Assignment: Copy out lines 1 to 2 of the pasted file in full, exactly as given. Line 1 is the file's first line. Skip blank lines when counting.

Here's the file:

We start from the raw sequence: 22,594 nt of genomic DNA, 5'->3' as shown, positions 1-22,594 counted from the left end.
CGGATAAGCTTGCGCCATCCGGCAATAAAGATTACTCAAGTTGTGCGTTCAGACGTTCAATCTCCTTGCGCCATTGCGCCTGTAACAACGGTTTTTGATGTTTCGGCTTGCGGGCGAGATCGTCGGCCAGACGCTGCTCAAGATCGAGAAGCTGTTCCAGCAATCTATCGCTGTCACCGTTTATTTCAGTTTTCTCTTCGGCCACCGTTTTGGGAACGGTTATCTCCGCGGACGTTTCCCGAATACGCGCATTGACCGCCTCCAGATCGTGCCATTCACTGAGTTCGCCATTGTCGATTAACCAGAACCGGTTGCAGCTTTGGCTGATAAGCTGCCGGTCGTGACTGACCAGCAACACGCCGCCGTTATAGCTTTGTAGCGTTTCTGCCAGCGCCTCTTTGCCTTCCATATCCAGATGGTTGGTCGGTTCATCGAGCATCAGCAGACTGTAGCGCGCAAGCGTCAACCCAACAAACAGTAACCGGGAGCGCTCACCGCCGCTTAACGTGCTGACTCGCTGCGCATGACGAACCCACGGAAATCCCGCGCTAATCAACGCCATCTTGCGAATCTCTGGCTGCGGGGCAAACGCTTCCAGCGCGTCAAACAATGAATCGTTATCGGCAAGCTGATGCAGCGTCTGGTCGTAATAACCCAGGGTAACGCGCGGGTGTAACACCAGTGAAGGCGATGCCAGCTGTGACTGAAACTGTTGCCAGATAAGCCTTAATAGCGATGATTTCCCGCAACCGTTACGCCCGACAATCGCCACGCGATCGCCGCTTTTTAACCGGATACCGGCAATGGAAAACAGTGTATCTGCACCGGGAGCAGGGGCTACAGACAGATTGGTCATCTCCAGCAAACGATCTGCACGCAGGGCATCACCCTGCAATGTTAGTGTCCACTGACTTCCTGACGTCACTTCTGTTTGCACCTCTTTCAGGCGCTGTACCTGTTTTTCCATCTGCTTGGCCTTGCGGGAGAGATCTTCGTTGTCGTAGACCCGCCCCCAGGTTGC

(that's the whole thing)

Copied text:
We start from the raw sequence: 22,594 nt of genomic DNA, 5'->3' as shown, positions 1-22,594 counted from the left end.
CGGATAAGCTTGCGCCATCCGGCAATAAAGATTACTCAAGTTGTGCGTTCAGACGTTCAATCTCCTTGCGCCATTGCGCCTGTAACAACGGTTTTTGATGTTTCGGCTTGCGGGCGAGATCGTCGGCCAGACGCTGCTCAAGATCGAGAAGCTGTTCCAGCAATCTATCGCTGTCACCGTTTATTTCAGTTTTCTCTTCGGCCACCGTTTTGGGAACGGTTATCTCCGCGGACGTTTCCCGAATACGCGCATTGACCGCCTCCAGATCGTGCCATTCACTGAGTTCGCCATTGTCGATTAACCAGAACCGGTTGCAGCTTTGGCTGATAAGCTGCCGGTCGTGACTGACCAGCAACACGCCGCCGTTATAGCTTTGTAGCGTTTCTGCCAGCGCCTCTTTGCCTTCCATATCCAGATGGTTGGTCGGTTCATCGAGCATCAGCAGACTGTAGCGCGCAAGCGTCAACCCAACAAACAGTAACCGGGAGCGCTCACCGCCGCTTAACGTGCTGACTCGCTGCGCATGACGAACCCACGGAAATCCCGCGCTAATCAACGCCATCTTGCGAATCTCTGGCTGCGGGGCAAACGCTTCCAGCGCGTCAAACAATGAATCGTTATCGGCAAGCTGATGCAGCGTCTGGTCGTAATAACCCAGGGTAACGCGCGGGTGTAACACCAGTGAAGGCGATGCCAGCTGTGACTGAAACTGTTGCCAGATAAGCCTTAATAGCGATGATTTCCCGCAACCGTTACGCCCGACAATCGCCACGCGATCGCCGCTTTTTAACCGGATACCGGCAATGGAAAACAGTGTATCTGCACCGGGAGCAGGGGCTACAGACAGATTGGTCATCTCCAGCAAACGATCTGCACGCAGGGCATCACCCTGCAATGTTAGTGTCCACTGACTTCCTGACGTCACTTCTGTTTGCACCTCTTTCAGGCGCTGTACCTGTTTTTCCATCTGCTTGGCCTTGCGGGAGAGATCTTCGTTGTCGTAGACCCGCCCCCAGGTTGC